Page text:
Three delicious cookies -- chocolate-almond spirals,
lemon-oatmeal lacies, and cowboy cookies (chock-full of nuts, coconut, and chocolate chunks) -- meet one clever wrapping idea: Line easy-to-make paper envelopes with waxed tissue, and seal with punched-paper labels.
Three delicious cookies -- chocolate-almond spirals,More Bright Ideas
When scraps of dough get left behind after cookies hit the oven, turn them into a quick and tasty "streusel" topping for other baked goods, says pastry chef Chris Broberg.
Form the extra raw cookie dough into a ball and freeze. Then, simply grate the frozen dough with a box grater over muffins, coffee cakes, cobblers, or other sweet treats.
Here's another idea: Instead of freezing the dough, try baking the leftover dough strips then crushing them up to use as a crunchy topping for ice cream sundaes.
SourceThe Martha Stewart Show
Prettily arranged ingredients, add flavor, and turn simple foods into edible works of art. We topped flatbread with sage leaves, sliced onion, tomatillo, and yellow tomato. (Another option is to use only an assortment of herbs.) One batch of dough yields 12 delicate slices, enough to present in a basket at the table. Save time the day of your party by making the bread a couple of days in advance and storing it in an airtight container.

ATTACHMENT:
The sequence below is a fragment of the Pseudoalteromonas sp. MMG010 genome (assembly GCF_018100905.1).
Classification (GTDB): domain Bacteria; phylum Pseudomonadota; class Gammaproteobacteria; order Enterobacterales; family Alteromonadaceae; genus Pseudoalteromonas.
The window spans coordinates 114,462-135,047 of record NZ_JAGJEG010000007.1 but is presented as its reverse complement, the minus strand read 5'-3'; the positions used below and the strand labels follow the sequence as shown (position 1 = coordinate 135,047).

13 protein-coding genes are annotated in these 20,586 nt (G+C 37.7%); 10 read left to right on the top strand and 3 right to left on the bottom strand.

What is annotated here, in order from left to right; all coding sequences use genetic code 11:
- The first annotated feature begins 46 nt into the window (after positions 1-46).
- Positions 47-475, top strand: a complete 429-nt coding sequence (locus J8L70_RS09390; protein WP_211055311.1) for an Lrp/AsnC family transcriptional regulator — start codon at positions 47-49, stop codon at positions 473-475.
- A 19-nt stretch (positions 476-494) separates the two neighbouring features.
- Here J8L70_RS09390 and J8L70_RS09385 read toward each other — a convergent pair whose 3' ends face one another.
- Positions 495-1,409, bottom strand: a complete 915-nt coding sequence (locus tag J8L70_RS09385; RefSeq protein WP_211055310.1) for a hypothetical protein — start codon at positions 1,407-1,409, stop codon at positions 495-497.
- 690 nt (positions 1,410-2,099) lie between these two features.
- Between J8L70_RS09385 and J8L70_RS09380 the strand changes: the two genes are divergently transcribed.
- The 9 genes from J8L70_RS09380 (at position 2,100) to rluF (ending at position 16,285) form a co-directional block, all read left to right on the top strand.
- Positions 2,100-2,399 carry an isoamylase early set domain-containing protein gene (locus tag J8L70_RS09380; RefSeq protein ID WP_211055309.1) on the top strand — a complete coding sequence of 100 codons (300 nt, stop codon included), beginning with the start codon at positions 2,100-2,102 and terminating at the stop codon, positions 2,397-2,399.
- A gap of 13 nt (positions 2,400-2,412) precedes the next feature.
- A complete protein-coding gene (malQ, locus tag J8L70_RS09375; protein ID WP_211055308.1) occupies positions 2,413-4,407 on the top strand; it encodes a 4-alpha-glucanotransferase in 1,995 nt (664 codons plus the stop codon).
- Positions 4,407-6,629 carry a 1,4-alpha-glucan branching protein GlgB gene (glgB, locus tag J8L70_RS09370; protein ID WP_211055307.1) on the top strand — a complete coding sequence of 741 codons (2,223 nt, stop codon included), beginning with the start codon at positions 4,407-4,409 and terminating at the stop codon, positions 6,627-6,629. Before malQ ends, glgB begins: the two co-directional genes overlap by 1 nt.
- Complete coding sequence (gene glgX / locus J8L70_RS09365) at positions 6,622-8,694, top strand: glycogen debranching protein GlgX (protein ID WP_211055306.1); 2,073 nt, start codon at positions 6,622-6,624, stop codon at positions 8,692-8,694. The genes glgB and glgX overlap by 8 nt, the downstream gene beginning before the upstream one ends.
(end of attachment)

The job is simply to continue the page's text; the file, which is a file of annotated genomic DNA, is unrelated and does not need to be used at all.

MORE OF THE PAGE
SourceMartha Stewart Living, July 2006
Make a berry filling. Cut out 2 circles of puff pastry (any size); freeze for 15 minutes. Cut slits across surface of 1 piece. Spread berry filling onto remaining dough, leaving 1/2-inch border.
Place slit dough on top of filling; adhere to bottom piece of dough with beaten egg. Brush top with egg, and sprinkle with sanding sugar. Transfer to a rimmed baking sheet, and freeze for 15 minutes. Bake at 400 degrees until golden, about 15 minutes.
SourceMartha Stewart Living, June 2010
Some holiday parties require every serving dish you own -- and then some. Improvise a bread basket with a large rectangular cloth napkin or dish towel, preferably starched linen (the stiffer the fabric, the better it will hold its shape). Lay the fabric horizontally on a table. Fold the longer side up, slightly more than halfway. Fold the top half down in the same way, so the two edges overlap by an inch. Turn it over, and fold the shorter sides in to meet. For extra security, pin in place. Flip over again, and place rolls or a sliced loaf into the opening.
SourceMartha Stewart Living, November 2010
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